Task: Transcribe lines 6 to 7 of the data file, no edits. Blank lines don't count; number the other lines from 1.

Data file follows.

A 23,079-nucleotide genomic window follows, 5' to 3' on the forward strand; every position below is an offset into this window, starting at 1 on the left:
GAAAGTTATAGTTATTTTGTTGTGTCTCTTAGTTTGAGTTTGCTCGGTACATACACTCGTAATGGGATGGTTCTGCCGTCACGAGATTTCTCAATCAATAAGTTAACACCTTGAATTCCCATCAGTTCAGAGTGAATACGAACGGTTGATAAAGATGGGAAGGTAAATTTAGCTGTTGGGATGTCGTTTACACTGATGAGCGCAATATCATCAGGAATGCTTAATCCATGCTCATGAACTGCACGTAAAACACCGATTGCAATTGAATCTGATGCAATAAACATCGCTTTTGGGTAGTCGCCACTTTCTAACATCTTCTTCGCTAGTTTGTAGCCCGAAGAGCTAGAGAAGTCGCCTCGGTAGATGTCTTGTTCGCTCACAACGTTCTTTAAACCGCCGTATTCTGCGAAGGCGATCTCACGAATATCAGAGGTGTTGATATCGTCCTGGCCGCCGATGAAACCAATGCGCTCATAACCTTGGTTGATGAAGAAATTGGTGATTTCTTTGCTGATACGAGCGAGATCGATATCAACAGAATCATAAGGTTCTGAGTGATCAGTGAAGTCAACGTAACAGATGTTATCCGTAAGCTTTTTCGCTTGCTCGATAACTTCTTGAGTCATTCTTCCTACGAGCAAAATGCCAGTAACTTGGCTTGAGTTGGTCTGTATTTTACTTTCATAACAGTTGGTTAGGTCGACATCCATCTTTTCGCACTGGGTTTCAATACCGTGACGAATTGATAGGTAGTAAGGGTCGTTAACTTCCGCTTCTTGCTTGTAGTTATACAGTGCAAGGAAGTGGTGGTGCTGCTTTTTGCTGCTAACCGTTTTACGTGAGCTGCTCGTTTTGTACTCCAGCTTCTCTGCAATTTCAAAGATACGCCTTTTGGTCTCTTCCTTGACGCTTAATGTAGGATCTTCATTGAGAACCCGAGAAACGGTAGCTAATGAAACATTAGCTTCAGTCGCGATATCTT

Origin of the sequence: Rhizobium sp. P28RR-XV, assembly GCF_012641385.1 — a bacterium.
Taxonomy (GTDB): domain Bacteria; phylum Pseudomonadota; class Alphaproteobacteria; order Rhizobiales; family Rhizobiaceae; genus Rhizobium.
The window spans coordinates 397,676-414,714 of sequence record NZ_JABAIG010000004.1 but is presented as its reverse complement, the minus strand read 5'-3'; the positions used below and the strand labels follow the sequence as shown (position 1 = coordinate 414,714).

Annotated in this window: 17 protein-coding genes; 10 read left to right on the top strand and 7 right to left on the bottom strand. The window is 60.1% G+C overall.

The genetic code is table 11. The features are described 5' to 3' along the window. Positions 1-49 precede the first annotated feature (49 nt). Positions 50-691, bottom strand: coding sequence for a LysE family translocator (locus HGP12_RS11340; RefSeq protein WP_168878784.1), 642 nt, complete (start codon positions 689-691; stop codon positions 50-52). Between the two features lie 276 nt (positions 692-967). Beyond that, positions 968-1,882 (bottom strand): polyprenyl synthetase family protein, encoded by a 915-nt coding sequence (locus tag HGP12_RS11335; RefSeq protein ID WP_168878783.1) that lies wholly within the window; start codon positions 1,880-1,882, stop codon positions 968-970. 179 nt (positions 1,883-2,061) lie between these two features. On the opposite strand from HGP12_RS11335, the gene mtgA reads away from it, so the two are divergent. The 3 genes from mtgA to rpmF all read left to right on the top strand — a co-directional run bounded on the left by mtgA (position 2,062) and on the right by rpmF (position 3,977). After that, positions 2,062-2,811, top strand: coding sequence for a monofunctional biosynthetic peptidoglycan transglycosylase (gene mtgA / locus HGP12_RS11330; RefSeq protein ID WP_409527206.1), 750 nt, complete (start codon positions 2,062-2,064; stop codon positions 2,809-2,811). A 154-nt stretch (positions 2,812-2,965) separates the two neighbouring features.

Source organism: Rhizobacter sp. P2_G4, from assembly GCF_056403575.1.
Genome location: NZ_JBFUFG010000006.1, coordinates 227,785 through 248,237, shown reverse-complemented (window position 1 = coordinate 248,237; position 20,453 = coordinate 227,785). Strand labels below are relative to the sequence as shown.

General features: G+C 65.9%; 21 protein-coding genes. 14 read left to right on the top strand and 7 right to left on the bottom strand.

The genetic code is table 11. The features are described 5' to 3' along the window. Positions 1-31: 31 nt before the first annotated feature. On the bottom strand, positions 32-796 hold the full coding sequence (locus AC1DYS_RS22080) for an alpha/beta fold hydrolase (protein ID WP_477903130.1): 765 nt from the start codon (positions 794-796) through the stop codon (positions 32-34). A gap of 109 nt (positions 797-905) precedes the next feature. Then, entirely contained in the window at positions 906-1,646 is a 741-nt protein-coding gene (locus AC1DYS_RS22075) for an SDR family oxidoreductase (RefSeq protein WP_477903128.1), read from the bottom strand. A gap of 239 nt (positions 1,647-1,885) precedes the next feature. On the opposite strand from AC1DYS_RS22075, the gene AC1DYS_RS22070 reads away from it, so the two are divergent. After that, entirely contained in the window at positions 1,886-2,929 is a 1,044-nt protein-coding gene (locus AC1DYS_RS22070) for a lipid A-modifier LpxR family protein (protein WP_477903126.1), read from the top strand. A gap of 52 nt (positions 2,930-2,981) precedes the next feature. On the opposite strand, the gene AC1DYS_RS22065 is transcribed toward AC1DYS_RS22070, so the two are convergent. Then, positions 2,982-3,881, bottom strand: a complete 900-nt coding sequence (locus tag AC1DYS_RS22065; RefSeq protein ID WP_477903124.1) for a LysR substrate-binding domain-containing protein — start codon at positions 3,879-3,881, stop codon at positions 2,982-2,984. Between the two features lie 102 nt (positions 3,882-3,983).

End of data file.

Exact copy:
Annotated in this window: 17 protein-coding genes; 10 read left to right on the top strand and 7 right to left on the bottom strand. The window is 60.1% G+C overall.

The genetic code is table 11. The features are described 5' to 3' along the window. Positions 1-49 precede the first annotated feature (49 nt). Positions 50-691, bottom strand: coding sequence for a LysE family translocator (locus HGP12_RS11340; RefSeq protein WP_168878784.1), 642 nt, complete (start codon positions 689-691; stop codon positions 50-52). Between the two features lie 276 nt (positions 692-967). Beyond that, positions 968-1,882 (bottom strand): polyprenyl synthetase family protein, encoded by a 915-nt coding sequence (locus tag HGP12_RS11335; RefSeq protein ID WP_168878783.1) that lies wholly within the window; start codon positions 1,880-1,882, stop codon positions 968-970. 179 nt (positions 1,883-2,061) lie between these two features. On the opposite strand from HGP12_RS11335, the gene mtgA reads away from it, so the two are divergent. The 3 genes from mtgA to rpmF all read left to right on the top strand — a co-directional run bounded on the left by mtgA (position 2,062) and on the right by rpmF (position 3,977). After that, positions 2,062-2,811, top strand: coding sequence for a monofunctional biosynthetic peptidoglycan transglycosylase (gene mtgA / locus HGP12_RS11330; RefSeq protein ID WP_409527206.1), 750 nt, complete (start codon positions 2,062-2,064; stop codon positions 2,809-2,811). A 154-nt stretch (positions 2,812-2,965) separates the two neighbouring features.